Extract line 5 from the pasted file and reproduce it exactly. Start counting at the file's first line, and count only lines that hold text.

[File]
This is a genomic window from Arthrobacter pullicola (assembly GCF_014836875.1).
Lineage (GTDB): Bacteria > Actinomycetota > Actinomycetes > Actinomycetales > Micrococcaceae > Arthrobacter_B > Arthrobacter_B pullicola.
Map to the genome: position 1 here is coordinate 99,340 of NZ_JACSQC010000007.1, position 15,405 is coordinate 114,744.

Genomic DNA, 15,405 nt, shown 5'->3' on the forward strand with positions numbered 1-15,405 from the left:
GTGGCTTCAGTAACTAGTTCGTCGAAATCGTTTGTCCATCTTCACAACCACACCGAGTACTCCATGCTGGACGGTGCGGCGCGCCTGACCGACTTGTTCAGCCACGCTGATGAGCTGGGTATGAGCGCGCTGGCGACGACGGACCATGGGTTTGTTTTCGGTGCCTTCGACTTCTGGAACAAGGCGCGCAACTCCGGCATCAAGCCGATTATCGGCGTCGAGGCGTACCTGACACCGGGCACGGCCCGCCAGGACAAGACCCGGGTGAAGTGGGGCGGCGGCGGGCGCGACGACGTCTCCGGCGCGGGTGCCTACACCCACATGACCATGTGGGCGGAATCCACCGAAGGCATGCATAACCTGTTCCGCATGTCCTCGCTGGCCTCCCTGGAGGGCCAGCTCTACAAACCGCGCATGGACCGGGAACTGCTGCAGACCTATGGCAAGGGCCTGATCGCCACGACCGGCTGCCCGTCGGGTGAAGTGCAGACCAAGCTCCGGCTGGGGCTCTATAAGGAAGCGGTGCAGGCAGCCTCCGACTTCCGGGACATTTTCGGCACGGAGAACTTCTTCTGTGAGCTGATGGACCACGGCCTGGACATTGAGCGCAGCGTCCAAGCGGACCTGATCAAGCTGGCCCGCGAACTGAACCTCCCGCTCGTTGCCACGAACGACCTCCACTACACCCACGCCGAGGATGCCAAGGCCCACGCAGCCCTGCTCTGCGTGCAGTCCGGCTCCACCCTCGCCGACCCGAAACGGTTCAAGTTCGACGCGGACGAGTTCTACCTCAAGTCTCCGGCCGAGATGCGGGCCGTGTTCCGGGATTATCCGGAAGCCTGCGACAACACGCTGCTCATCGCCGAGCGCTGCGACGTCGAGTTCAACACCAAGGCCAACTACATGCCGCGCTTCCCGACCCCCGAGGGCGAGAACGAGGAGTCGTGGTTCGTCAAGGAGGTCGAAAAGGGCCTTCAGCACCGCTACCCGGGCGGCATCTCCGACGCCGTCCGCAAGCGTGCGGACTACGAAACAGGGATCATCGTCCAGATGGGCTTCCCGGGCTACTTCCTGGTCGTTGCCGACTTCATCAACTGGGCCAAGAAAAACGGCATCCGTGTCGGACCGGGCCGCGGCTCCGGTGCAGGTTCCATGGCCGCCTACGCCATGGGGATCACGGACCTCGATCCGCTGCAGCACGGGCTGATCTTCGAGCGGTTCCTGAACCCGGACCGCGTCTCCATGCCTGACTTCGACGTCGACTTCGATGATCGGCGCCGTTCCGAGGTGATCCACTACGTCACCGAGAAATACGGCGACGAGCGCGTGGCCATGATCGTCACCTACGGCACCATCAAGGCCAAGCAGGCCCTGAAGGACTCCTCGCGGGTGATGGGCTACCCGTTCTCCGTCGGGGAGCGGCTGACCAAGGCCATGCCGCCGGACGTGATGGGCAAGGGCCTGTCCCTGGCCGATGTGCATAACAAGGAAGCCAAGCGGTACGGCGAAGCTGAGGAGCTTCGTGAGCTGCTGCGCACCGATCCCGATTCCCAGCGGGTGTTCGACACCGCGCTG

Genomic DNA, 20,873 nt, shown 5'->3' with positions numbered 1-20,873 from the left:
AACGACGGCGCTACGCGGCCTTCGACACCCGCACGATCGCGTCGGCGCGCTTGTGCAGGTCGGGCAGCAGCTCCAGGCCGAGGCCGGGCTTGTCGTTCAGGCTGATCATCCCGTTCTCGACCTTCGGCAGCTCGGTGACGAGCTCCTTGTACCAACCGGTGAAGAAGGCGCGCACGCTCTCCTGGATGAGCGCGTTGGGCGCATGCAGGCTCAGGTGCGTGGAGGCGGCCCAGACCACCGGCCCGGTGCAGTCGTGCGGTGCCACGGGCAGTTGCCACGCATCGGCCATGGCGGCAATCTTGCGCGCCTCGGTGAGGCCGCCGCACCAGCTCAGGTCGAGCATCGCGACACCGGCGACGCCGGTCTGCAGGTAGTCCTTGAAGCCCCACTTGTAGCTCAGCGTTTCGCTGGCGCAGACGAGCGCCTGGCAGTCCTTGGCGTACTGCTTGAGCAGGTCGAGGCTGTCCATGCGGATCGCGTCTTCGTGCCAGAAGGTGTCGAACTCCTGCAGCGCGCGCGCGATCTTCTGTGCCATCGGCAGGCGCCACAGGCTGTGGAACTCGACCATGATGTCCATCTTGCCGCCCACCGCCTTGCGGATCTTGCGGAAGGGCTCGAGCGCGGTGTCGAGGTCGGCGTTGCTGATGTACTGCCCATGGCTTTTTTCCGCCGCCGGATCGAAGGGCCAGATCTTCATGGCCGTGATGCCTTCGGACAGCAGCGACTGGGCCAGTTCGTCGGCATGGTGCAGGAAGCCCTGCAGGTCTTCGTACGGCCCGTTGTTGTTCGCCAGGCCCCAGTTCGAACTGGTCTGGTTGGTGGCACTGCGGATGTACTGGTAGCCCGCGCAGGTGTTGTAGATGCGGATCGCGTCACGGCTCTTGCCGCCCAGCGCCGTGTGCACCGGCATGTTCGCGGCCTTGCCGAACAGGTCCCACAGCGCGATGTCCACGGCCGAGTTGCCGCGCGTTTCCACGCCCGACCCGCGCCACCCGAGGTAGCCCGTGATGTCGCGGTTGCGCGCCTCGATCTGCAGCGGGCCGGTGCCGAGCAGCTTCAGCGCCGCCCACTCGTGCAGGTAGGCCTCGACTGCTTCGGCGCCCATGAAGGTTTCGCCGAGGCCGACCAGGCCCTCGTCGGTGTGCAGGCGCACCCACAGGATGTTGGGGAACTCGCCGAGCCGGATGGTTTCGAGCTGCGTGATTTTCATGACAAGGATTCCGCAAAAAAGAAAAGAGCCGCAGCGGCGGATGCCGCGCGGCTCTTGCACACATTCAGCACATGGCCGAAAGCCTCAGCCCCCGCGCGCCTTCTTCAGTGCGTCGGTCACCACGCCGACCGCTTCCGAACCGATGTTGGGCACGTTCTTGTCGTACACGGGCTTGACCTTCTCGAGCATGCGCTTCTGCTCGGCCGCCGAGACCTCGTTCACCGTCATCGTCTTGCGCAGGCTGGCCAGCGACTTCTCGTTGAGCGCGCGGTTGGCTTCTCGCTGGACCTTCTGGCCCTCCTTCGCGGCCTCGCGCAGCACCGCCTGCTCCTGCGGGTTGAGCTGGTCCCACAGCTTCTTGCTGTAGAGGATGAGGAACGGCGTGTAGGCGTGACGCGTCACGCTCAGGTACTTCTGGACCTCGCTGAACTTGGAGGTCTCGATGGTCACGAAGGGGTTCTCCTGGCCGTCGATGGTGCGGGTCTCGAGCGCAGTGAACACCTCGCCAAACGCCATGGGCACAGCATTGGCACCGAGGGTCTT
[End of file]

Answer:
GTGGCTTCAGTAACTAGTTCGTCGAAATCGTTTGTCCATCTTCACAACCACACCGAGTACTCCATGCTGGACGGTGCGGCGCGCCTGACCGACTTGTTCAGCCACGCTGATGAGCTGGGTATGAGCGCGCTGGCGACGACGGACCATGGGTTTGTTTTCGGTGCCTTCGACTTCTGGAACAAGGCGCGCAACTCCGGCATCAAGCCGATTATCGGCGTCGAGGCGTACCTGACACCGGGCACGGCCCGCCAGGACAAGACCCGGGTGAAGTGGGGCGGCGGCGGGCGCGACGACGTCTCCGGCGCGGGTGCCTACACCCACATGACCATGTGGGCGGAATCCACCGAAGGCATGCATAACCTGTTCCGCATGTCCTCGCTGGCCTCCCTGGAGGGCCAGCTCTACAAACCGCGCATGGACCGGGAACTGCTGCAGACCTATGGCAAGGGCCTGATCGCCACGACCGGCTGCCCGTCGGGTGAAGTGCAGACCAAGCTCCGGCTGGGGCTCTATAAGGAAGCGGTGCAGGCAGCCTCCGACTTCCGGGACATTTTCGGCACGGAGAACTTCTTCTGTGAGCTGATGGACCACGGCCTGGACATTGAGCGCAGCGTCCAAGCGGACCTGATCAAGCTGGCCCGCGAACTGAACCTCCCGCTCGTTGCCACGAACGACCTCCACTACACCCACGCCGAGGATGCCAAGGCCCACGCAGCCCTGCTCTGCGTGCAGTCCGGCTCCACCCTCGCCGACCCGAAACGGTTCAAGTTCGACGCGGACGAGTTCTACCTCAAGTCTCCGGCCGAGATGCGGGCCGTGTTCCGGGATTATCCGGAAGCCTGCGACAACACGCTGCTCATCGCCGAGCGCTGCGACGTCGAGTTCAACACCAAGGCCAACTACATGCCGCGCTTCCCGACCCCCGAGGGCGAGAACGAGGAGTCGTGGTTCGTCAAGGAGGTCGAAAAGGGCCTTCAGCACCGCTACCCGGGCGGCATCTCCGACGCCGTCCGCAAGCGTGCGGACTACGAAACAGGGATCATCGTCCAGATGGGCTTCCCGGGCTACTTCCTGGTCGTTGCCGACTTCATCAACTGGGCCAAGAAAAACGGCATCCGTGTCGGACCGGGCCGCGGCTCCGGTGCAGGTTCCATGGCCGCCTACGCCATGGGGATCACGGACCTCGATCCGCTGCAGCACGGGCTGATCTTCGAGCGGTTCCTGAACCCGGACCGCGTCTCCATGCCTGACTTCGACGTCGACTTCGATGATCGGCGCCGTTCCGAGGTGATCCACTACGTCACCGAGAAATACGGCGACGAGCGCGTGGCCATGATCGTCACCTACGGCACCATCAAGGCCAAGCAGGCCCTGAAGGACTCCTCGCGGGTGATGGGCTACCCGTTCTCCGTCGGGGAGCGGCTGACCAAGGCCATGCCGCCGGACGTGATGGGCAAGGGCCTGTCCCTGGCCGATGTGCATAACAAGGAAGCCAAGCGGTACGGCGAAGCTGAGGAGCTTCGTGAGCTGCTGCGCACCGATCCCGATTCCCAGCGGGTGTTCGACACCGCGCTG